The U of M is in a defensive stance now. This is after the revelation that Norwood Teague is an unsavory, filthy boor, and disingenuous too. He submitted a formal statement that I'll theorize was written by a lawyer. He said he took responsibility for his actions. But in the next breath he suggested he wasn't really responsible, rather it was the demon rum inside him. Well, which is it?
I'm sure the women who were affected by this are enraged by Teague's assertion that the inappropriate behavior "doesn't reflect his true character." So, he wasn't consciously aware of what he was doing? What a convenient excuse. And now he's going to seek treatment? Does that mean he's an alcoholic? He says he has "alcohol issues." With that broad brush he laid his problems at the doorstep of demon rum.
U of M President Eric Kaler was even worse, so bad I actually hate quoting him here. The Man from Stony Brook suggested the problem was that Teague was "overserved" at a University-sponsored event. If it was a University-sponsored event, why did alcohol even need to be served? Why not Dr. Pepper instead? Just think how much trouble this would have saved our august University of Minnesota.
But if Teague's boorish behavior wasn't a one-time incident, the excrement would have eventually hit the fan anyway, right? Oh, but if this was an ongoing problem for this reckless Mr. Teague, shouldn't other U administrators have been aware? Was it their responsibility to be aware? Aren't these people all paid a fortune? Is the U of M devolving into some sort of charade, a charade in which, on another front, the regents feel they need to address how students get consent for sex (with the proposed "affirmative consent" policy)?
Teague's big thing was to raise money for the athletic village, an idea that sort of strikes me as Sodom and Gomorrah-like. Athletes needn't be so high up on a pedestal. The University doesn't stand for this.
The University should be making preparations for the day when football is discontinued, based on the terrible physical toll taken on participants. Instead we have Jerry Kill behaving like royalty, with inadequate justification for it. The U has fallen for this athletic "arms race" among Division I schools. We rig the non-conference schedule so we get four automatic wins. How satisfying is that?
Money becomes like water out of a faucet. The numbers get staggeringly higher. And for what end? Glorification of the U? Sports teams don't command our attention like they once did, due to diversification of the media - competition for eyeballs. What the U is doing might be considered harmless, or maybe a curiosity, but the U hired someone (Teague) unable to show the most basic respectful judgment in his behavior at a U function.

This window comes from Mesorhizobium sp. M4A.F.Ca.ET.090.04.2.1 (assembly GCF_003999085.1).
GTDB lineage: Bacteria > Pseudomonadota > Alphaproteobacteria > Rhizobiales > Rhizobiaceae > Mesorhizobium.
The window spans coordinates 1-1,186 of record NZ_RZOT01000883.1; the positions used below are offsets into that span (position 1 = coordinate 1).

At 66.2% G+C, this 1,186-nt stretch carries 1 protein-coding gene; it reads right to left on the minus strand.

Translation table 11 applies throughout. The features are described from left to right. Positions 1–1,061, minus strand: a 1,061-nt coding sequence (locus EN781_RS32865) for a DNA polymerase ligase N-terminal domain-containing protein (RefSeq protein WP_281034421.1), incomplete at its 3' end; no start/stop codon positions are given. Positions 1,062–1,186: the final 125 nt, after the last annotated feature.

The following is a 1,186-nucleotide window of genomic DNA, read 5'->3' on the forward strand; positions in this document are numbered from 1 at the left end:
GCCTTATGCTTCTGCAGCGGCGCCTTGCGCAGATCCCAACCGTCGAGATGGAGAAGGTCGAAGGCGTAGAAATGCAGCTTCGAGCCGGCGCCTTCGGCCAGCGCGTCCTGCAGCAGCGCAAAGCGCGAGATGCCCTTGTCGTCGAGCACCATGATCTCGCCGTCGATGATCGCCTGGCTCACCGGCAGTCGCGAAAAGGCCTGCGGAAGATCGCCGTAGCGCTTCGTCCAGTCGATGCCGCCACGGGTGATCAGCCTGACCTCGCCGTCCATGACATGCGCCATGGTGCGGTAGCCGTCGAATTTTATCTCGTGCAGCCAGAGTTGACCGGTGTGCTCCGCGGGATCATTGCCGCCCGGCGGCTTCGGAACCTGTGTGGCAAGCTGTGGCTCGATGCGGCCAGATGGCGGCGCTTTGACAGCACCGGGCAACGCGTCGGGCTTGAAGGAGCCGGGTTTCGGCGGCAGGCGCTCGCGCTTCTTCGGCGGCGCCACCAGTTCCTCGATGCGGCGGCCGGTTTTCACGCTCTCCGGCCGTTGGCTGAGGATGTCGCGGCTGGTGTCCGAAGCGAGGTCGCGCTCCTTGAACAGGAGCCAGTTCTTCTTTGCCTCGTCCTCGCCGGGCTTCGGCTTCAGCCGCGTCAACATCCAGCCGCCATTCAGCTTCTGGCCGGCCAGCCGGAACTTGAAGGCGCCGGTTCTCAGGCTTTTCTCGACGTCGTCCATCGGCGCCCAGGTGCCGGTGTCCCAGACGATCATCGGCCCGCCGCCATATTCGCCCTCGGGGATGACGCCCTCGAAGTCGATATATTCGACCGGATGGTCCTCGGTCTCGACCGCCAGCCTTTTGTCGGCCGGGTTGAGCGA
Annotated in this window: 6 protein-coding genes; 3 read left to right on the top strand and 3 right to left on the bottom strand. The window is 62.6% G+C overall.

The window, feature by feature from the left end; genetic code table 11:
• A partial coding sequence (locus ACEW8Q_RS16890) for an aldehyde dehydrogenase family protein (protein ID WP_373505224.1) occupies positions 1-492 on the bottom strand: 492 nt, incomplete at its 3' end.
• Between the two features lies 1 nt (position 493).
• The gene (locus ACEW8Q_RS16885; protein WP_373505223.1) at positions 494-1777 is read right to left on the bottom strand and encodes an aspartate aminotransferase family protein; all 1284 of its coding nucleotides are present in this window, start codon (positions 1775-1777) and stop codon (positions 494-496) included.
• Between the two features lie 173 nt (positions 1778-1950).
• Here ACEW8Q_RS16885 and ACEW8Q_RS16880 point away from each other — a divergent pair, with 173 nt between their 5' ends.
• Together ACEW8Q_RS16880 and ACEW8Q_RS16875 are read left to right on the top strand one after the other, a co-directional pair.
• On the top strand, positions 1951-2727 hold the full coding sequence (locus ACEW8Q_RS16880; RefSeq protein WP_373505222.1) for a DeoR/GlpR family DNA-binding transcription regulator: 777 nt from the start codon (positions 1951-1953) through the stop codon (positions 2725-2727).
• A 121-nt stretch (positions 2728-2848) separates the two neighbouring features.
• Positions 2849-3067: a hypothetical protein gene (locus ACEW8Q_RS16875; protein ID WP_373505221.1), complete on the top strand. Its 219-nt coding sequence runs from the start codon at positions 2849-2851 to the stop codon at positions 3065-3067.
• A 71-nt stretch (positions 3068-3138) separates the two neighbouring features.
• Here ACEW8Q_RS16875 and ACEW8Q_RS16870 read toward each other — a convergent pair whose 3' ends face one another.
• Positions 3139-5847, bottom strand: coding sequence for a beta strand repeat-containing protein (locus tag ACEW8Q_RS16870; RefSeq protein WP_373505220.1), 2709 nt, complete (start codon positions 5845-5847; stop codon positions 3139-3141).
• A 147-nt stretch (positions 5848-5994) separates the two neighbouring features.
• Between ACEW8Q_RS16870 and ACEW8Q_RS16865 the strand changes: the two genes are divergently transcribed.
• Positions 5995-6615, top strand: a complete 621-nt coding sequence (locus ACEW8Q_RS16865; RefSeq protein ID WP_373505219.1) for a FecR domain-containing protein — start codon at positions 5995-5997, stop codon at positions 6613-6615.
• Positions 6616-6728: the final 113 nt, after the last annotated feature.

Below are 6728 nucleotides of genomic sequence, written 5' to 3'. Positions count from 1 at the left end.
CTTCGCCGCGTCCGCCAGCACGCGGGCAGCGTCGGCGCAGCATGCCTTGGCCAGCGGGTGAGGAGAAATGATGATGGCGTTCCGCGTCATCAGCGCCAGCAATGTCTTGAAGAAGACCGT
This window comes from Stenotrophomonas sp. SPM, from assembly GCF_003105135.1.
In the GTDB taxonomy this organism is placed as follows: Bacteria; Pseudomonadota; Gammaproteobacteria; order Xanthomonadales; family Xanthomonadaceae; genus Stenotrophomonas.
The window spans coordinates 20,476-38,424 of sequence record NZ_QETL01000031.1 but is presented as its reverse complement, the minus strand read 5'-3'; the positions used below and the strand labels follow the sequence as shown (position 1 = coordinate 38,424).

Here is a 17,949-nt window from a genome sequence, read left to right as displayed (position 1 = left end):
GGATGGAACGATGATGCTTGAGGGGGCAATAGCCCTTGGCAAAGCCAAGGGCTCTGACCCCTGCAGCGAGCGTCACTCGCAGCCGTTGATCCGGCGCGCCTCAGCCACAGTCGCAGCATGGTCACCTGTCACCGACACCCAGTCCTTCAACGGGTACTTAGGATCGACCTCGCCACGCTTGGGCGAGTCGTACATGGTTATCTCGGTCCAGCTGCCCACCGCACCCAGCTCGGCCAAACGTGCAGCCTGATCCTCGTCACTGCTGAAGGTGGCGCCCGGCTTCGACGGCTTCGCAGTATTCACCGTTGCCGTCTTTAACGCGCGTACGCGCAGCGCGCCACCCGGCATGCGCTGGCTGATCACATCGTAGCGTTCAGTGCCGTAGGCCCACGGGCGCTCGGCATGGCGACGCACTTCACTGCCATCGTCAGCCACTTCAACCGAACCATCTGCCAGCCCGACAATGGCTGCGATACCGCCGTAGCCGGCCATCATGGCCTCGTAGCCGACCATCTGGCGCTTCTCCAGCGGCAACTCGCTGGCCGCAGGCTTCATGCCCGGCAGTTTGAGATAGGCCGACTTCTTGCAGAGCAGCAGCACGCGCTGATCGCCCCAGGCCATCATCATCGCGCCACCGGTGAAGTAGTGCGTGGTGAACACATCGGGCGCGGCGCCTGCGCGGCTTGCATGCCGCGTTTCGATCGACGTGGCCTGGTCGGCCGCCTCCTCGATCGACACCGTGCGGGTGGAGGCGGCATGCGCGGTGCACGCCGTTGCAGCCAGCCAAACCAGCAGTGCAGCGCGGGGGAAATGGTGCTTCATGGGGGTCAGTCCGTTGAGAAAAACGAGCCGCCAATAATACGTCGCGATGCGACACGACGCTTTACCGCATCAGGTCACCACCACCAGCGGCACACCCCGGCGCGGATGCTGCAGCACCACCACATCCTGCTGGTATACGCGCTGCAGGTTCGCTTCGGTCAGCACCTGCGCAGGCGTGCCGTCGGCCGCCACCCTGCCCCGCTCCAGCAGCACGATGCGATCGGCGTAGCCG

It's too convenient for him to hide behind the veil of alcohol. We have seen other public figures do the same thing through the years: call an immediate press conference and say they have a problem with alcohol. Teague was paid a fortune to at least be a custodian of the U's interests. It was a low bar. And Kaler uses the term "overserved."
Here's a suggestion: stop giving money to the U of M immediately.
And maybe Dean Johnson could get some advice from the Minnesota Supreme Court.
- Brian Williams - morris mn Minnesota - bwilly73@yahoo.com

Monday, August 3, 2015

Dean Chance: a Twins great who could have been greater

A neighborhood kid once talked about how "Dean Chancellor" was in trouble at the Republican national convention. His astute mother, Virginia, was ready with a clarification. "Oh, you're thinking about Dean Chance."
Our neighborhood had its share of baseball interest. For the record, John Chancellor was arrested at the 1964 GOP convention for refusing to cede his spot on the floor to the "Goldwater Girls." When security came to get him, he was forced to sign off. "I've been promised bail, ladies and gentlemen, by my office. This is John Chancellor, somewhere in custody."
The fellow whose name might be confused with the journalist wasn't yet a Minnesota Twin. Dean Chance was having an outstanding season with the Angels. He was high on our thoughts most likely because he started the All-Star Game.
Virginia was to be complimented for her knowledge outside our Minnesota Twins. All the mothers of the boomers were to be complimented for putting up with us. Us boomer kids lived in a laissez-faire world in which adults didn't fuss much over us. The boomer boys of Minnesota in the 1960s loved the Twins.
I'm amazed reading about a game that Chance pitched for the Angels on June 6, 1964. Chance's mound opponent was the one and only Jim Bouton. Bouton would because famous or infamous by the end of the decade by writing a groundbreaking sports book: "Ball Four." The book tore away the pretense from professional sports. It showed the athletes as human beings with flaws. They had petty conflicts and felt insecurity just like the rest of us. Bouton had his last good season for the Yankees in 1964. 
Pitchers could be handled recklessly
If you read Ball Four, you'll remember that Bouton fussed much over his sore arm. How might he have gotten a sore arm? Well, let's consider that June 6, 1964, game at Chavez Ravine in California. It was a duel for the ages. Chance and Bouton were overpowering, so much so, neither team could score a run.